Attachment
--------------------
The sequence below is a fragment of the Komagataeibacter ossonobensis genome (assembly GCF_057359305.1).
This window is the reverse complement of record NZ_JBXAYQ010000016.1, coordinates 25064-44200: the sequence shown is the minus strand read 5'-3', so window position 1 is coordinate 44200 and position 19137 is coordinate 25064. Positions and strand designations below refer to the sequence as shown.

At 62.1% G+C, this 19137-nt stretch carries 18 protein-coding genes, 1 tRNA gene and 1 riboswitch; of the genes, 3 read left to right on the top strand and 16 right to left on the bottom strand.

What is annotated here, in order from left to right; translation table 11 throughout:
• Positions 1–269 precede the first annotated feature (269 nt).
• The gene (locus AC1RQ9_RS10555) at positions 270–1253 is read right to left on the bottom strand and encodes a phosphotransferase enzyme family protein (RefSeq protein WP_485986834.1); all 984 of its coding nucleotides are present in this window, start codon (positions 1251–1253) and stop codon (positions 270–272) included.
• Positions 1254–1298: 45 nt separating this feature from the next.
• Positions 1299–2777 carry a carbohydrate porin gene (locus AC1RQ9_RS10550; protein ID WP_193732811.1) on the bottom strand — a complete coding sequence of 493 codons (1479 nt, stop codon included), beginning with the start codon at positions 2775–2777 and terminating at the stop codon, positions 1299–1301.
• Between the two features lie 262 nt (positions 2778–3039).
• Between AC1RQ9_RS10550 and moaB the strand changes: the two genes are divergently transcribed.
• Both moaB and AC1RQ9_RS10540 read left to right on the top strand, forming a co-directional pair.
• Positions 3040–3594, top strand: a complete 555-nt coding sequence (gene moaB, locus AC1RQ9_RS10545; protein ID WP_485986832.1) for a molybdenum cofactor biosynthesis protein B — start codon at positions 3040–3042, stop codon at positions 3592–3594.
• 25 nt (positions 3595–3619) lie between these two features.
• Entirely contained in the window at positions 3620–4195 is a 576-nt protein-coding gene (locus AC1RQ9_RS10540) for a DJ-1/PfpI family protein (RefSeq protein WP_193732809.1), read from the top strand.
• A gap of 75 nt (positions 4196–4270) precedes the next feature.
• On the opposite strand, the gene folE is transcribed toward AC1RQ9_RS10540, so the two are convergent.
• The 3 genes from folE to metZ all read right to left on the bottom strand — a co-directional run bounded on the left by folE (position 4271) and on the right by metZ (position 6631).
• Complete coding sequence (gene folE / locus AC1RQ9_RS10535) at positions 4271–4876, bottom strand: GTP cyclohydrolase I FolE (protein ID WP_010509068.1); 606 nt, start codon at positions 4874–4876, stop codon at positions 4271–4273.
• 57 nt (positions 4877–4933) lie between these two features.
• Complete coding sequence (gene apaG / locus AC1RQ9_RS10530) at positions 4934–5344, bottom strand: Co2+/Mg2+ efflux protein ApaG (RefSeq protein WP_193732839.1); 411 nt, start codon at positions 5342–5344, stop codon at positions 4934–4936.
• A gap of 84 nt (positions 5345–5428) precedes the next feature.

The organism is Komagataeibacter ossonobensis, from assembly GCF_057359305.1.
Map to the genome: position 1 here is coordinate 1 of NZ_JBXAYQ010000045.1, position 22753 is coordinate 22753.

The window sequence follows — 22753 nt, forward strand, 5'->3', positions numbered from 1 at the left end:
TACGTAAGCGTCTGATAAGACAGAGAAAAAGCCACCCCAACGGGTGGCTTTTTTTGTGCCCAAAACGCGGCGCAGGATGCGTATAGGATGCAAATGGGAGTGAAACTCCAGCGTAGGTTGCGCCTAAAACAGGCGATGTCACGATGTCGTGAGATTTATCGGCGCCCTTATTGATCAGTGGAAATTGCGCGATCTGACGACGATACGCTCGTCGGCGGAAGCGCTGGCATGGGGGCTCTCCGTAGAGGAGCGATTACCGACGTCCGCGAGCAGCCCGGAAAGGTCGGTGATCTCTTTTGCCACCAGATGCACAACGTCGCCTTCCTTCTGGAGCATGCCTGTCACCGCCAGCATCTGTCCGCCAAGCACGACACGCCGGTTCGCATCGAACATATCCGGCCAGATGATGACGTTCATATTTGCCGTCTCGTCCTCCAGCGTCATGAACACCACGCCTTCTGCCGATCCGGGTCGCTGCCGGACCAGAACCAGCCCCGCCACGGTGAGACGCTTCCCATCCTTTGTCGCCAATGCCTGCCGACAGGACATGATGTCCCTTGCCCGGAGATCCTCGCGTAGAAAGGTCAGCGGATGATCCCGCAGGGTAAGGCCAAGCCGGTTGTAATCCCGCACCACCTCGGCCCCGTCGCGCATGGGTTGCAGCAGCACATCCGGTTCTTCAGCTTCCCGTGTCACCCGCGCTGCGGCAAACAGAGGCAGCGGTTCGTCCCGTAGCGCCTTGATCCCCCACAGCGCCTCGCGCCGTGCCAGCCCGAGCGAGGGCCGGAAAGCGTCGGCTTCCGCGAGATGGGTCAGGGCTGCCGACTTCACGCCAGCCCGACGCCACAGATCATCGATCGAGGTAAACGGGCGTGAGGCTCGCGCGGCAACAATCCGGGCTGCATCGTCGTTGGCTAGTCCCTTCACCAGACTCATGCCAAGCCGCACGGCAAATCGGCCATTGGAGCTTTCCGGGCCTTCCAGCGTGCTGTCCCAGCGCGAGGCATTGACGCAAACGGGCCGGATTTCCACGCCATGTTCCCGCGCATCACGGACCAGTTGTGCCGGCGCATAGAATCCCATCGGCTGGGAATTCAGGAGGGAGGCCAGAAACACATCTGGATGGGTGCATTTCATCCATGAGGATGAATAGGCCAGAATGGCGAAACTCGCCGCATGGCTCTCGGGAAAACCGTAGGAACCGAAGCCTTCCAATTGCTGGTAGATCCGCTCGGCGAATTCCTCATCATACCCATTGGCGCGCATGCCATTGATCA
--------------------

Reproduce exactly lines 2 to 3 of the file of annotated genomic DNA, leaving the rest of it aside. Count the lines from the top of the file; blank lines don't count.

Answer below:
This window is the reverse complement of record NZ_JBXAYQ010000016.1, coordinates 25064-44200: the sequence shown is the minus strand read 5'-3', so window position 1 is coordinate 44200 and position 19137 is coordinate 25064. Positions and strand designations below refer to the sequence as shown.

At 62.1% G+C, this 19137-nt stretch carries 18 protein-coding genes, 1 tRNA gene and 1 riboswitch; of the genes, 3 read left to right on the top strand and 16 right to left on the bottom strand.